What are Franked Dividends?

  • Dec 08, 2018 AEDT
  • Team Kalkine
What are Franked Dividends?

Understanding the term: A system of eliminating any double taxation of dividends gives rise to what is called a franked dividend, as tax paid on the dividend gets reduced at the end of the security holders. Primarily, Australian company tax (30%) takes into account the tax paid by the companies on dividends. Thus, the reduction at investors front is the reduction by the amount which is equal to the tax imputation credits, which overall reduces the tax that investors need to pay. Companies pay dividends out of their profits; and dividends are already taxed once at the company level, when they are paid. In that case, shareholders should ideally pay a much lower tax on those dividends. The investors can in fact, receive a credit for the tax the business has paid on a dividend. In other words, the investor generally gets a tax refund if their tax rate is lower than the company tax rates.

Fully or Partially Franked Dividends: When a company pays tax on the entire dividend, and the investors receive a credit of 100% of the tax paid as franking credits, it is referred to as a fully franked dividend. On the contrary, the shareholders must pay tax for dividends that are not fully franked. Since business claims tax deductions on losses in past years the company issuing dividend might not pay the entire tax in the same year on its profits. In this scenario, however, even the business does not have to pay more taxes even for giving full tax credit to the dividends paid to the shareholders. As a result, the benefit is derived by the investors since they get the tax credit on some portion of the dividend, making that portion as franked and leaving the rest of the dividend without taxes or unfranked. This scenario reflects a ‘partially franked dividend’ one and investor need to pay an amount against the balance.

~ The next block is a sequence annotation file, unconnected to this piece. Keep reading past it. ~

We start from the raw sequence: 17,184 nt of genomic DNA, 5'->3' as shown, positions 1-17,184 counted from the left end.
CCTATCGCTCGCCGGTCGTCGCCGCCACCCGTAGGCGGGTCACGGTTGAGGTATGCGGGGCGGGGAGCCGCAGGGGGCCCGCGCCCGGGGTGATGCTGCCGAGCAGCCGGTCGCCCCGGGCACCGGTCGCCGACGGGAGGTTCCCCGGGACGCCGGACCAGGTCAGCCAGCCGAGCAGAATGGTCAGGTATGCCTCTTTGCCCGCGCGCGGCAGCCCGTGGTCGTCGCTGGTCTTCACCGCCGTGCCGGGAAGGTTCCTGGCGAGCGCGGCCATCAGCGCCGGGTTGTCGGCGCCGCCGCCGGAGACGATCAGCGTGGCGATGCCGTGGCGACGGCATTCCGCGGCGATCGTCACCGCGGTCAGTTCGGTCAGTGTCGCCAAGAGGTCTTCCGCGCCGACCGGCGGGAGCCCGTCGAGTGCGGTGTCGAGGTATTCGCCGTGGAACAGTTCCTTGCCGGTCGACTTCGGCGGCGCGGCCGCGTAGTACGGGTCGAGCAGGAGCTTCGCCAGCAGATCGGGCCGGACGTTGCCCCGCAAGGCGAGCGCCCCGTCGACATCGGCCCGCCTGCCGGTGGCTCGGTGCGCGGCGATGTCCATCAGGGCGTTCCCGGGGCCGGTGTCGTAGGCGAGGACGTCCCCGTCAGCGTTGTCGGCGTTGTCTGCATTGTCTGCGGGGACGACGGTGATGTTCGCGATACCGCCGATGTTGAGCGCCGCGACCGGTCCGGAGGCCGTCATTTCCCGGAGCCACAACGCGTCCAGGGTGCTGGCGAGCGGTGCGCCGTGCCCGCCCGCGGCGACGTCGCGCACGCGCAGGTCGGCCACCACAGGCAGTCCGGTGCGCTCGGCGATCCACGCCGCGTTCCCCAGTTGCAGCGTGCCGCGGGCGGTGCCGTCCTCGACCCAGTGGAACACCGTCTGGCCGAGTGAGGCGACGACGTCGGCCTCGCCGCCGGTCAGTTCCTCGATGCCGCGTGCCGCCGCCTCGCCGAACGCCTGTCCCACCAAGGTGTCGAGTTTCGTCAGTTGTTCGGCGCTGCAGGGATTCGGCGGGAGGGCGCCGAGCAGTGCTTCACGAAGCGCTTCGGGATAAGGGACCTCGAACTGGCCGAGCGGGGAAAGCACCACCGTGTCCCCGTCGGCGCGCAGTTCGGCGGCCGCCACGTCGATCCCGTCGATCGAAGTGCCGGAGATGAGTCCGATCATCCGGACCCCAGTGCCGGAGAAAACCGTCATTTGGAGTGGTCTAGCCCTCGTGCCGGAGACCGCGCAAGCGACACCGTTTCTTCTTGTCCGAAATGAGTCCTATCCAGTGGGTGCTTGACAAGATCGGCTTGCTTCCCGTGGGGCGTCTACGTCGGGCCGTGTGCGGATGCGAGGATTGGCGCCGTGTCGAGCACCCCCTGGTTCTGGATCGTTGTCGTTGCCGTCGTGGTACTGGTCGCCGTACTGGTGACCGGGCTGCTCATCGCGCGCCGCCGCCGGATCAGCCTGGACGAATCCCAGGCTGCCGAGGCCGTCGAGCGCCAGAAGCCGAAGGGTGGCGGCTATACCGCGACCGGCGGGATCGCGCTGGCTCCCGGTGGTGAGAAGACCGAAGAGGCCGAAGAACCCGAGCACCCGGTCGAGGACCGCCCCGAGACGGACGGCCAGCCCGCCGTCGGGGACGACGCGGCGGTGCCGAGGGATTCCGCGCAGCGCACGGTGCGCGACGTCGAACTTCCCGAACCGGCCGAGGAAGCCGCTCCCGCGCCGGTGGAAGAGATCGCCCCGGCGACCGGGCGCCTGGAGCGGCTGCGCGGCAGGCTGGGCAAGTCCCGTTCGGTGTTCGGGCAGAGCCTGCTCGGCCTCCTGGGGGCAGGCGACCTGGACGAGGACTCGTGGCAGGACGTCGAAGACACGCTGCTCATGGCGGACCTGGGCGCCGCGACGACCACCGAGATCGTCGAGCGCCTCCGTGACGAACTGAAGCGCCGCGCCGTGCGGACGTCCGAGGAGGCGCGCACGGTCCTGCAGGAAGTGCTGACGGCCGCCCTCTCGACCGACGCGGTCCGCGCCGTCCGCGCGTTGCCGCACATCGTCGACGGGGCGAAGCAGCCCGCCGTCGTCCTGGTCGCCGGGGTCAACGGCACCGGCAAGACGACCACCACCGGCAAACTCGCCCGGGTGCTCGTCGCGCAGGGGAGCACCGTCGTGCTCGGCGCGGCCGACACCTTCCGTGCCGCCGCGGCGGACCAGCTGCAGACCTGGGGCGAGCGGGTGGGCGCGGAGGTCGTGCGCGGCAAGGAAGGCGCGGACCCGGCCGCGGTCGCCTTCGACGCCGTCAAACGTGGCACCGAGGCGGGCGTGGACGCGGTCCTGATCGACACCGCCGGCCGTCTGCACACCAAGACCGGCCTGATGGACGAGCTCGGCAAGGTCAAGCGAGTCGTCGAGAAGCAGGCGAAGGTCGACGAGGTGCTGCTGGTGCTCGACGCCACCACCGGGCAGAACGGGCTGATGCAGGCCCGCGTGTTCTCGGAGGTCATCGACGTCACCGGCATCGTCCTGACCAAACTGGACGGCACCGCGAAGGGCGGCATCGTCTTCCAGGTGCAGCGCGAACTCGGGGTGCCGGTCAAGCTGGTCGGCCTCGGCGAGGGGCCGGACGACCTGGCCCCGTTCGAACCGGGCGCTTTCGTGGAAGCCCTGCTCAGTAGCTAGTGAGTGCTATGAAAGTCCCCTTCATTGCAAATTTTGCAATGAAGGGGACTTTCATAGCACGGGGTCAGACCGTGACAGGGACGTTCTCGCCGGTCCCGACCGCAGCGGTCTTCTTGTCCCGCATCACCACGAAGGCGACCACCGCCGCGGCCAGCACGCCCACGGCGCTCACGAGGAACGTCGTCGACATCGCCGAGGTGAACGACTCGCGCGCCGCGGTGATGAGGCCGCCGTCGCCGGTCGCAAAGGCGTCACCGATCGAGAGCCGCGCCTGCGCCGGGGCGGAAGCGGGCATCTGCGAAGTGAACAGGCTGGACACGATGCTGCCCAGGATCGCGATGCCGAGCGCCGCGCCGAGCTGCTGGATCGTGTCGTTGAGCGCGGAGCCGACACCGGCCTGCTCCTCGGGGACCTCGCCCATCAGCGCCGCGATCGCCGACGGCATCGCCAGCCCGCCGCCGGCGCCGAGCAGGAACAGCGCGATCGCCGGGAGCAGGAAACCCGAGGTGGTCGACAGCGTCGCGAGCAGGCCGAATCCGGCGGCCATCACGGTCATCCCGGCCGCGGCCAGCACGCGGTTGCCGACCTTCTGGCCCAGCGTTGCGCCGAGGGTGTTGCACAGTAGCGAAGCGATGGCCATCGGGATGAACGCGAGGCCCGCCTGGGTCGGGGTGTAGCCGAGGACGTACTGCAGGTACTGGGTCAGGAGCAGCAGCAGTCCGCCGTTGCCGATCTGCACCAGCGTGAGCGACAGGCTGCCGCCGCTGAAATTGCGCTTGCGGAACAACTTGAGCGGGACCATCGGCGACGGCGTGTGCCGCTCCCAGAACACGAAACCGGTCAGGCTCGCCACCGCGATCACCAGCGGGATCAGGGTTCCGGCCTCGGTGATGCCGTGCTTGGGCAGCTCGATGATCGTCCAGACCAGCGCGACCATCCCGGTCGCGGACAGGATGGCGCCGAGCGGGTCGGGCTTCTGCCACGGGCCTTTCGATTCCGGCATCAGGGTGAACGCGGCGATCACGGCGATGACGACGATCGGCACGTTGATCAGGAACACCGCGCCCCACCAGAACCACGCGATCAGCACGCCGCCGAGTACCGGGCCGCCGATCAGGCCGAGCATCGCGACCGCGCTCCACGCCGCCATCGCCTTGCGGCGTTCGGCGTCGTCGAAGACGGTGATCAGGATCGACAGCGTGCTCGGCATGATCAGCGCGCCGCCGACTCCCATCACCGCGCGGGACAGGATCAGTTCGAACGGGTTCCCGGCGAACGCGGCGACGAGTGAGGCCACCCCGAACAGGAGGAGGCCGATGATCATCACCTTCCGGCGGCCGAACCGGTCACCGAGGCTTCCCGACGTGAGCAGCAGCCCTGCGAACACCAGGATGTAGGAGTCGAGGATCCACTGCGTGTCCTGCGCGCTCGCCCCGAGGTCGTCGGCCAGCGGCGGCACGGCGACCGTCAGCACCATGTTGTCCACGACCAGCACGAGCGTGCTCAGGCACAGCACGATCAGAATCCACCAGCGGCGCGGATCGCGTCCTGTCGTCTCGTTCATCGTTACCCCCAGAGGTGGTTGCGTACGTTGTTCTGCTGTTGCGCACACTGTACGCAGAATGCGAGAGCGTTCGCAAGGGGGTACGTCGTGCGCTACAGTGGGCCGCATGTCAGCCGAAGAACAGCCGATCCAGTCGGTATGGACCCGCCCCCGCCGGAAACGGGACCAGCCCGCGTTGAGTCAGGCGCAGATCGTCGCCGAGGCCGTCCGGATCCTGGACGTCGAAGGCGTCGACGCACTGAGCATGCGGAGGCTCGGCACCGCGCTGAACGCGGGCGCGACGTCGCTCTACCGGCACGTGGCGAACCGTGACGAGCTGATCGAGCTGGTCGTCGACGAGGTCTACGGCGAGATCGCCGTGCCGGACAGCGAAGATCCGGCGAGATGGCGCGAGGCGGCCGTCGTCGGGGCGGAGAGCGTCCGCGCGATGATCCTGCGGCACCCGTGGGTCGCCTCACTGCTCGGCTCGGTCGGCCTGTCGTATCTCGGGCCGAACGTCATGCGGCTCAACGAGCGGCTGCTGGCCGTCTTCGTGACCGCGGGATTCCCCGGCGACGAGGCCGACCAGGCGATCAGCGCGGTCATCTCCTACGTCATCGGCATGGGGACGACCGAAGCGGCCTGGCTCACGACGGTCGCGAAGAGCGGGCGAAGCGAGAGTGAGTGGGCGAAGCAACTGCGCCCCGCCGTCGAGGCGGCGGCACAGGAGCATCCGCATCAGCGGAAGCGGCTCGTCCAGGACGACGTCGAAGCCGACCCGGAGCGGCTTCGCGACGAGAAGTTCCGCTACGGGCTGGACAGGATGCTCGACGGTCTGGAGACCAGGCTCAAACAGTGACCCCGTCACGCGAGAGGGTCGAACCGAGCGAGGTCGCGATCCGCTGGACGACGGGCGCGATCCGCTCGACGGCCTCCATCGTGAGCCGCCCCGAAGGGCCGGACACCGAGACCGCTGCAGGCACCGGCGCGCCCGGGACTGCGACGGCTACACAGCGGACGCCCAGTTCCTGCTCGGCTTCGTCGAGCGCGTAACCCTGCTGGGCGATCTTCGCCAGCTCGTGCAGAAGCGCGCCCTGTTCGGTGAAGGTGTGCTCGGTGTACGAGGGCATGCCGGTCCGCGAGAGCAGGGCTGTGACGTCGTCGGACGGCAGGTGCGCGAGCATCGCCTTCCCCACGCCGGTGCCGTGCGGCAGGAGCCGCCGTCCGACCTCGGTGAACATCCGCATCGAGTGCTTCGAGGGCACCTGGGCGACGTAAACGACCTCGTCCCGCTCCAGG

In Australia, dividends are taxed differently as per the residential status of the citizens. Imputation of a dividend is a process of taxation which is levied on the dividends paid to shareholders by Australian companies. It is known as imputation system as the tax paid by a company may be credited to the shareholders. The shareholders get franking credits by the amount of the tax paid by the company as franking credits to the dividends they receive.

If a company pays or credits the dividend to the investors which is franked, the investors are entitled to a franking tax offset on the portion of tax that the company has paid on its income.

If someone invests in a company offering a fully franked dividend of $1000 with a specific franking credit; then in case of unfranked dividend scenario, the investor would have ended up owing taxes on the entire amount including the credit. Depending on the marginal tax rate, the investor will be paying the taxes. However, with a franked dividend, the taxes will be adjusted against the tax paid by the company.


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